- Education has loan programs that are authorized by Title IV of the Higher Education Act of 1965. The William D. Ford Federal Direct Loan Program (referred to as the Direct Loan Program), was established in FY 1994 and offered four types of educational loans: Stafford, Unsubsidized Stafford, Parent Loan for Undergraduate Students, and consolidation loans. While Education direct loan disbursements to eligible borrowers increased during FY 2022 from approximately $104.8 billion to approximately $120.4 billion, Education’s direct loans receivable, net decreased during the same period from $1.1 trillion to $816.6 billion (56.9 percent of total loans receivable, net). The COVID-19 relief legislation and administrative actions provided support for student loan borrowers by temporarily suspending nearly all federal student loan payments interest free. In addition, all federal wage garnishments and collections actions for borrowers with federally held loans in default were halted. Education announced broad-based debt relief during FY 2022 to address the financial harms of the pandemic by smoothing the transition back to repayment and helping borrowers at highest risk of delinquencies or default once payments resume. Borrowers with loans held by Education who received a Pell Grant in college and meet the specified income limits are eligible for up to $20,000 in debt relief, while non-Pell Grant recipients who meet the specified income limits are eligible for up to $10,000 in relief. A federal court order stayed the implementation of the debt relief; the matter is currently under review before the U.S. Supreme Court. See Note 30—Subsequent Events for more information.
- SBA’s credit program receivables comprise business and disaster direct loans and defaulted business loans purchased per the terms of SBA’s loan guaranty programs, offset by an allowance for related program subsidy costs. The CARES Act provides funding for SBA to offer low-interest EIDL for working capital to small businesses suffering substantial economic injury as a result of COVID-19 that can be used to pay fixed debts, payroll, accounts payable and other bills that cannot be paid because of the disaster’s impact. SBA’s credit program receivables increased $76.1 billion to $321.5 billion during FY 2022, stemming from a $117.8 billion increase in direct disaster loans as a direct result of CARES Act-funded loans. The loan guarantee PPP provides loan forgiveness for amounts used for eligible expenses for payroll and benefit costs, interest on mortgages, and rent, and utilities, worker protection costs related to COVID-19, uninsured property damage costs caused by looting or vandalism during 2020, and certain supplier costs and expenses for operations. The loan guarantee liability for Small Business Loan Programs which includes the PPP decreased by $202.1 billion primarily due to PPP loan forgiveness to lenders. Refer to SBA’s financial statements for additional information on each specific loan program.
Federal government general PP&E includes many of the physical resources that are vital to the federal government’s ongoing operations, including buildings, structures, facilities, equipment, internal use software, and general-purpose land. DOD comprises approximately 68.0 percent of the government’s reported general PP&E of $1.2 trillion as of September 30, 2022. See Note 6—General Property, Plant, and Equipment, Net.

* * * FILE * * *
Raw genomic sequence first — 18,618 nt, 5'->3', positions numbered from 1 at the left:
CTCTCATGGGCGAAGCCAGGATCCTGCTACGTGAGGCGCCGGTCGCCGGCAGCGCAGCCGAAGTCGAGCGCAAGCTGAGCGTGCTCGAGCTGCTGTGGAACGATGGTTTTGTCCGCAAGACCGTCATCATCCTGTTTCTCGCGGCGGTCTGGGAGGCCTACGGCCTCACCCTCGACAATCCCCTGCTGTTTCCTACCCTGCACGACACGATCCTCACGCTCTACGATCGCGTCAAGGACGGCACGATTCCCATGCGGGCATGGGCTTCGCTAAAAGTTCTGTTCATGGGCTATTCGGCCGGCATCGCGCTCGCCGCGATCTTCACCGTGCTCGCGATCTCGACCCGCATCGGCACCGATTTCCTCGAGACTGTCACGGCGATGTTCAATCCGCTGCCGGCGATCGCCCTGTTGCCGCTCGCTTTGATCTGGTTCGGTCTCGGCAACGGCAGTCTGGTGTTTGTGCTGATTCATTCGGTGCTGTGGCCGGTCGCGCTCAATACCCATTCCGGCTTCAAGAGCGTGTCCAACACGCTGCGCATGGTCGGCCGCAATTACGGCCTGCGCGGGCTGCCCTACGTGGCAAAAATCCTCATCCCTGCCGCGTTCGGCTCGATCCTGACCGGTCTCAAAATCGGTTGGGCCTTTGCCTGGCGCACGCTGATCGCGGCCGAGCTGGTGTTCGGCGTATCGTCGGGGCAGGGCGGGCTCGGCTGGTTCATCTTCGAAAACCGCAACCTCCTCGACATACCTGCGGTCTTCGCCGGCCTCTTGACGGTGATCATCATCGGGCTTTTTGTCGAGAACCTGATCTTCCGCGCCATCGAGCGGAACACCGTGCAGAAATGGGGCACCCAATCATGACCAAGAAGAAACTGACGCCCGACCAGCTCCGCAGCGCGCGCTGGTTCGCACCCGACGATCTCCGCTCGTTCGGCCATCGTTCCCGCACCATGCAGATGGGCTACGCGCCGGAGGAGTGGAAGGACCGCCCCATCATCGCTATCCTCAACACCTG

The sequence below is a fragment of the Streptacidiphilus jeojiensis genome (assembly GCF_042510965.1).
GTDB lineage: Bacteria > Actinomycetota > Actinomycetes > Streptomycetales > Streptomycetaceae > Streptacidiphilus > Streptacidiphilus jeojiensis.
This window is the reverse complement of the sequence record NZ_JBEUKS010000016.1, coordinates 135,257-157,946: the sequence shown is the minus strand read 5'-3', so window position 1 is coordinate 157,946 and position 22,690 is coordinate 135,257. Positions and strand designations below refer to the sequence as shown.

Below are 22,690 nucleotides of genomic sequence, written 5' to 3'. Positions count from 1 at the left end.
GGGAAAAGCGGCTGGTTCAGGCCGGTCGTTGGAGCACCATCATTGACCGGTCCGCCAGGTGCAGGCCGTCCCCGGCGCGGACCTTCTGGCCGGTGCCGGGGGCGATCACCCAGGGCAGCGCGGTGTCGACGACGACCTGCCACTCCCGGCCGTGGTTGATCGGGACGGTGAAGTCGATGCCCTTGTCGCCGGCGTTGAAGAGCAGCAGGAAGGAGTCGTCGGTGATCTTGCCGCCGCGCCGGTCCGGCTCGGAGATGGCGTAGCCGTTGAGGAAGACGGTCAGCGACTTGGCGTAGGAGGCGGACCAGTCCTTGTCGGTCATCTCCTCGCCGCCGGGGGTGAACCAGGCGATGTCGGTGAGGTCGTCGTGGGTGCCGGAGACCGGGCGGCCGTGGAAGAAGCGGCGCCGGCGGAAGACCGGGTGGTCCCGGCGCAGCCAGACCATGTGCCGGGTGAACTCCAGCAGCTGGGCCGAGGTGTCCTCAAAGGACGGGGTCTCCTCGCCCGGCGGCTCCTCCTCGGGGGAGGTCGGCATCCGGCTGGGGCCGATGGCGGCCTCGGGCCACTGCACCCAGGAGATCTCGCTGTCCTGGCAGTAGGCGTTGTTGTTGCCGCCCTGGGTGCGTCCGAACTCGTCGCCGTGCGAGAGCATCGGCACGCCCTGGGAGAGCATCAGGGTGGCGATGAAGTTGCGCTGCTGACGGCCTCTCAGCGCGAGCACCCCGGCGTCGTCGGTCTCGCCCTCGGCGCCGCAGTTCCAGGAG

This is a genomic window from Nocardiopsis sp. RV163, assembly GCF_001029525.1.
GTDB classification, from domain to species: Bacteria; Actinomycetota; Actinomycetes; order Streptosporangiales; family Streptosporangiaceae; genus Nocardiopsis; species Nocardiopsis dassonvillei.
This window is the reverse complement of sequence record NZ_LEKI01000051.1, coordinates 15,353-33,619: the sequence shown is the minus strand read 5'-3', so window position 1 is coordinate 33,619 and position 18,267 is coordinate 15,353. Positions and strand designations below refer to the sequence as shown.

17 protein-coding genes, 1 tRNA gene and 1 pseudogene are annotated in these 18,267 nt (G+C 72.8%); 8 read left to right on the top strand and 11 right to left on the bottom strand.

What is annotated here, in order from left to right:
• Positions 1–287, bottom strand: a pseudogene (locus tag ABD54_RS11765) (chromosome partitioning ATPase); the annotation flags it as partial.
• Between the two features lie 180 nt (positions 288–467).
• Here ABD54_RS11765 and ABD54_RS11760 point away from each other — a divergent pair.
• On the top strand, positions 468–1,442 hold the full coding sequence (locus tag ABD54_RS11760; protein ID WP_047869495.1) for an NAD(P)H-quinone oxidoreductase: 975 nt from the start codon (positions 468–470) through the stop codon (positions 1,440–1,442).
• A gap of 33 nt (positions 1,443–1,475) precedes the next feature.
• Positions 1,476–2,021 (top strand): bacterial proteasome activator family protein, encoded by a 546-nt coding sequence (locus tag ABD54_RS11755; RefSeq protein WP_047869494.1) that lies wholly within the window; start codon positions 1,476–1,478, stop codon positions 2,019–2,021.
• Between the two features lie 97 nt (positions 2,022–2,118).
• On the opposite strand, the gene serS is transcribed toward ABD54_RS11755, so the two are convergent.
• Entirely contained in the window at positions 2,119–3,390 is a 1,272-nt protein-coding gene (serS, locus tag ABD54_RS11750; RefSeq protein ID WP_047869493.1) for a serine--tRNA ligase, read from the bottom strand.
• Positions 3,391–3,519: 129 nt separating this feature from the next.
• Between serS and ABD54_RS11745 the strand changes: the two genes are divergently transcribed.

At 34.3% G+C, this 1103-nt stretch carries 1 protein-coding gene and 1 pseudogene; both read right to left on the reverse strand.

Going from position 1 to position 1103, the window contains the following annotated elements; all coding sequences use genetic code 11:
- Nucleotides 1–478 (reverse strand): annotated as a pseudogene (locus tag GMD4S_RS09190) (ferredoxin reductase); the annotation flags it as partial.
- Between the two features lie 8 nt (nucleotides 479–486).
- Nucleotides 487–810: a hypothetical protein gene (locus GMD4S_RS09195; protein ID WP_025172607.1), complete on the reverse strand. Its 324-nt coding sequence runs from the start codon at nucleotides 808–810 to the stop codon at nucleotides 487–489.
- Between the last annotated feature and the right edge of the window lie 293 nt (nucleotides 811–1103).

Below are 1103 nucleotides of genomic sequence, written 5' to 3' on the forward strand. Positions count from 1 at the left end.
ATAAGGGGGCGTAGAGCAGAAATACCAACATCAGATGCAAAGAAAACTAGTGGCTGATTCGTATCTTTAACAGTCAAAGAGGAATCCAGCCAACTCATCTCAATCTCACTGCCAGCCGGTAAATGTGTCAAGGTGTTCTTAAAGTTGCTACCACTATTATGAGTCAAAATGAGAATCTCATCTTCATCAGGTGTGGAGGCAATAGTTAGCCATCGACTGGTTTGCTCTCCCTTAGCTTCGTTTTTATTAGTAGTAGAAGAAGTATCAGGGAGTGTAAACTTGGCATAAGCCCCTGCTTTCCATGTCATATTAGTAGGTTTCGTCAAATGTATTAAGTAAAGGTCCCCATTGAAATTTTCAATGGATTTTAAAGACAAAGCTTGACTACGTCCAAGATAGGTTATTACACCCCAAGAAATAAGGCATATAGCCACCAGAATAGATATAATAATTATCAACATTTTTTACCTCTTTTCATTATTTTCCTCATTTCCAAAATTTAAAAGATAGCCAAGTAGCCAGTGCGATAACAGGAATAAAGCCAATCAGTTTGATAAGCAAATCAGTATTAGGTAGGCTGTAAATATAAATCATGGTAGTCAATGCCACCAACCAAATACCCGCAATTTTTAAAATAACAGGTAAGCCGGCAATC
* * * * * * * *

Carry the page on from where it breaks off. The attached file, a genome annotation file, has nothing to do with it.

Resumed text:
“Other” assets of $1.0 trillion in Table 4 and Chart 5 includes: 1) $356.3 billion in accounts receivable, net; 2) $298.1 billion in “Advances and Prepayments”; and 3) $223.7 billion in investments in GSEs. Treasury comprises approximately 66.8 percent of the government’s reported accounts receivable, net, mostly in the form of reported taxes receivable, which consist of unpaid assessments due from taxpayers, unpaid taxes related to IRC section 965, and deferred payments for employer’s share of FICA taxes pursuant to the CARES Act. Taxes receivable, net, decreased by $65.5 billion during FY 2022, primarily due to the 50 percent year one installment payment of the deferred employer portion of FICA Social Security taxes. (See Note 3—Accounts Receivable, Net). Advances and Prepayments represent funds disbursed in contemplation of the future performance of services, receipt of goods, the incurrence of expenditures, or the receipt of other assets. The $71.2 billion decrease in this amount was largely attributable to: 1) additional liquidation by Treasury of advances paid to state, local, territorial, and tribal governments pursuant COVID-19 legislation; and 2) collections by HHS of COVID-19 Accelerated & Advance Payment program advances (See Note 9—Advances and Prepayments). Investments in GSEs refers to actions taken by Treasury in the wake of the 2008 financial crisis to maintain the solvency of the GSEs (Fannie Mae and Freddie Mac) so they can continue to fulfill their vital roles in the mortgage market while the Administration and Congress determine what structural changes should be made to the housing finance system. (See Note 8—Investment in GSEs).
Please refer to Note 29—COVID-19 Activity, as well as the FY 2022 entities’ financial statements for additional information about the pandemic’s continued effects on the federal government’s assets and liabilities over the past fiscal year.
In addition, as indicated earlier, Note 30—Subsequent Events, discusses the financial effects of significant events that occurred following the end of the fiscal year, but prior to issuance of this Financial Report. These and other subsequent events and their effects are discussed in Note 30.